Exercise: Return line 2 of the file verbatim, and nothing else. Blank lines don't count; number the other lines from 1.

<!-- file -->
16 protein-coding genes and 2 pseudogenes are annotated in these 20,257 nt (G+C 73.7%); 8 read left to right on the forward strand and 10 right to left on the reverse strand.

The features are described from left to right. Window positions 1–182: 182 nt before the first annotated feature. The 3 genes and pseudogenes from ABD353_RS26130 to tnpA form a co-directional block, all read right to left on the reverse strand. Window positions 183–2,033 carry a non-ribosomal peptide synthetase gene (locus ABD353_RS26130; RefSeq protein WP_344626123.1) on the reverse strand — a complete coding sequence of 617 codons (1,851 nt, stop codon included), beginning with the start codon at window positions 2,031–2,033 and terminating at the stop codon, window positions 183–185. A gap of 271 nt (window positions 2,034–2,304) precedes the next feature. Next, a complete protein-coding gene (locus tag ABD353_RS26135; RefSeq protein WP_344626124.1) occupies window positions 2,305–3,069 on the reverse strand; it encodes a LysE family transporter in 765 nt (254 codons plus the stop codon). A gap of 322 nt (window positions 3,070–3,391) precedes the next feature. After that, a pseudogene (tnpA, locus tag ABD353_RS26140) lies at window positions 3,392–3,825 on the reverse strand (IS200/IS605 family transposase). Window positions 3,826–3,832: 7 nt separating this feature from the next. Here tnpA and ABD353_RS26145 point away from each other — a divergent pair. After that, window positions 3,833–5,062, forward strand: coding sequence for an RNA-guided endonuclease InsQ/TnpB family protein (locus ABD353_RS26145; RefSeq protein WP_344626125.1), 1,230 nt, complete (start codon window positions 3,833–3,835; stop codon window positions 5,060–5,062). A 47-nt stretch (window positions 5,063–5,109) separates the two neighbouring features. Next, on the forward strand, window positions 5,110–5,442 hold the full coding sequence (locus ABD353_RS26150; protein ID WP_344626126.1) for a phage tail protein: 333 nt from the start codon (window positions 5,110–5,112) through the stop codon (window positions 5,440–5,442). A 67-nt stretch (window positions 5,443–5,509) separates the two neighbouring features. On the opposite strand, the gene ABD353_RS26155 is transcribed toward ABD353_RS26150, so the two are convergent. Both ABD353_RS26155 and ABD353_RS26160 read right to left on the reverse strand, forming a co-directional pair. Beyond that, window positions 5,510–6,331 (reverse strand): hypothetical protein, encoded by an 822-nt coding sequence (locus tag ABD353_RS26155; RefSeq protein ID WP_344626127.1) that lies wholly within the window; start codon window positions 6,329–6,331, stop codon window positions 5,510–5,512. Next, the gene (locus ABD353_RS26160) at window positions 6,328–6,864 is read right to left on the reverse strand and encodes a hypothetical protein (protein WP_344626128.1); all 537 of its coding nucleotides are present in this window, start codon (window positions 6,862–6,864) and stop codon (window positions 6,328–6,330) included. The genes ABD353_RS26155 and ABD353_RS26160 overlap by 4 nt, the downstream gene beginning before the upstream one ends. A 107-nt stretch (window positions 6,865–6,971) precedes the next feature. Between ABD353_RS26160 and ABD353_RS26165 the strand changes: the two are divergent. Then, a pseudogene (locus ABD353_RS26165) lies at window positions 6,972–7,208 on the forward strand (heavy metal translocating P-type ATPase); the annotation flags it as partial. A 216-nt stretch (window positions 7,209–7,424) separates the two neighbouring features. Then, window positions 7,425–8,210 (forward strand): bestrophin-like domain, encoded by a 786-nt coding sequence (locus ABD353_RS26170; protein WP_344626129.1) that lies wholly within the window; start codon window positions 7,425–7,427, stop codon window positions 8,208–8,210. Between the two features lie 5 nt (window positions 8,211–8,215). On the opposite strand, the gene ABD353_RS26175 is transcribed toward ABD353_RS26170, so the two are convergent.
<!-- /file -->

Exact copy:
The features are described from left to right. Window positions 1–182: 182 nt before the first annotated feature. The 3 genes and pseudogenes from ABD353_RS26130 to tnpA form a co-directional block, all read right to left on the reverse strand. Window positions 183–2,033 carry a non-ribosomal peptide synthetase gene (locus ABD353_RS26130; RefSeq protein WP_344626123.1) on the reverse strand — a complete coding sequence of 617 codons (1,851 nt, stop codon included), beginning with the start codon at window positions 2,031–2,033 and terminating at the stop codon, window positions 183–185. A gap of 271 nt (window positions 2,034–2,304) precedes the next feature. Next, a complete protein-coding gene (locus tag ABD353_RS26135; RefSeq protein WP_344626124.1) occupies window positions 2,305–3,069 on the reverse strand; it encodes a LysE family transporter in 765 nt (254 codons plus the stop codon). A gap of 322 nt (window positions 3,070–3,391) precedes the next feature. After that, a pseudogene (tnpA, locus tag ABD353_RS26140) lies at window positions 3,392–3,825 on the reverse strand (IS200/IS605 family transposase). Window positions 3,826–3,832: 7 nt separating this feature from the next. Here tnpA and ABD353_RS26145 point away from each other — a divergent pair. After that, window positions 3,833–5,062, forward strand: coding sequence for an RNA-guided endonuclease InsQ/TnpB family protein (locus ABD353_RS26145; RefSeq protein WP_344626125.1), 1,230 nt, complete (start codon window positions 3,833–3,835; stop codon window positions 5,060–5,062). A 47-nt stretch (window positions 5,063–5,109) separates the two neighbouring features. Next, on the forward strand, window positions 5,110–5,442 hold the full coding sequence (locus ABD353_RS26150; protein ID WP_344626126.1) for a phage tail protein: 333 nt from the start codon (window positions 5,110–5,112) through the stop codon (window positions 5,440–5,442). A 67-nt stretch (window positions 5,443–5,509) separates the two neighbouring features. On the opposite strand, the gene ABD353_RS26155 is transcribed toward ABD353_RS26150, so the two are convergent. Both ABD353_RS26155 and ABD353_RS26160 read right to left on the reverse strand, forming a co-directional pair. Beyond that, window positions 5,510–6,331 (reverse strand): hypothetical protein, encoded by an 822-nt coding sequence (locus tag ABD353_RS26155; RefSeq protein ID WP_344626127.1) that lies wholly within the window; start codon window positions 6,329–6,331, stop codon window positions 5,510–5,512. Next, the gene (locus ABD353_RS26160) at window positions 6,328–6,864 is read right to left on the reverse strand and encodes a hypothetical protein (protein WP_344626128.1); all 537 of its coding nucleotides are present in this window, start codon (window positions 6,862–6,864) and stop codon (window positions 6,328–6,330) included. The genes ABD353_RS26155 and ABD353_RS26160 overlap by 4 nt, the downstream gene beginning before the upstream one ends. A 107-nt stretch (window positions 6,865–6,971) precedes the next feature. Between ABD353_RS26160 and ABD353_RS26165 the strand changes: the two are divergent. Then, a pseudogene (locus ABD353_RS26165) lies at window positions 6,972–7,208 on the forward strand (heavy metal translocating P-type ATPase); the annotation flags it as partial. A 216-nt stretch (window positions 7,209–7,424) separates the two neighbouring features. Then, window positions 7,425–8,210 (forward strand): bestrophin-like domain, encoded by a 786-nt coding sequence (locus ABD353_RS26170; protein WP_344626129.1) that lies wholly within the window; start codon window positions 7,425–7,427, stop codon window positions 8,208–8,210. Between the two features lie 5 nt (window positions 8,211–8,215). On the opposite strand, the gene ABD353_RS26175 is transcribed toward ABD353_RS26170, so the two are convergent.